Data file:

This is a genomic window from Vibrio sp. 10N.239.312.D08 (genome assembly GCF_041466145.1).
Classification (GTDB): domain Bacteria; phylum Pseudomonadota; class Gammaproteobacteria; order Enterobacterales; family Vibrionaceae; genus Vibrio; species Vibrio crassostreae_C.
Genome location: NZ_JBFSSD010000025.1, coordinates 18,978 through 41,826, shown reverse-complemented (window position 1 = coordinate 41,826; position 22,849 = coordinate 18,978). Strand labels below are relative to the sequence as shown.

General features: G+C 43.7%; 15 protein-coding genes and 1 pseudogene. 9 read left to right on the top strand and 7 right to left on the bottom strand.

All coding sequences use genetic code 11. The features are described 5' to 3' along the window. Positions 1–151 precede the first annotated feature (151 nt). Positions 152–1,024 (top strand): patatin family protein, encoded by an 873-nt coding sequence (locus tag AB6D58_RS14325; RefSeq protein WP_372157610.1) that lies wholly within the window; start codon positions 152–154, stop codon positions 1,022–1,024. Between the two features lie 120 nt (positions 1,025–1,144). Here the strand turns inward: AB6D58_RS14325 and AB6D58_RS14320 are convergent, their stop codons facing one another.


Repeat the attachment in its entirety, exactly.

This is a genomic window from Vibrio sp. 10N.239.312.D08 (genome assembly GCF_041466145.1).
Classification (GTDB): domain Bacteria; phylum Pseudomonadota; class Gammaproteobacteria; order Enterobacterales; family Vibrionaceae; genus Vibrio; species Vibrio crassostreae_C.
Genome location: NZ_JBFSSD010000025.1, coordinates 18,978 through 41,826, shown reverse-complemented (window position 1 = coordinate 41,826; position 22,849 = coordinate 18,978). Strand labels below are relative to the sequence as shown.

General features: G+C 43.7%; 15 protein-coding genes and 1 pseudogene. 9 read left to right on the top strand and 7 right to left on the bottom strand.

All coding sequences use genetic code 11. The features are described 5' to 3' along the window. Positions 1–151 precede the first annotated feature (151 nt). Positions 152–1,024 (top strand): patatin family protein, encoded by an 873-nt coding sequence (locus tag AB6D58_RS14325; RefSeq protein WP_372157610.1) that lies wholly within the window; start codon positions 152–154, stop codon positions 1,022–1,024. Between the two features lie 120 nt (positions 1,025–1,144). Here the strand turns inward: AB6D58_RS14325 and AB6D58_RS14320 are convergent, their stop codons facing one another.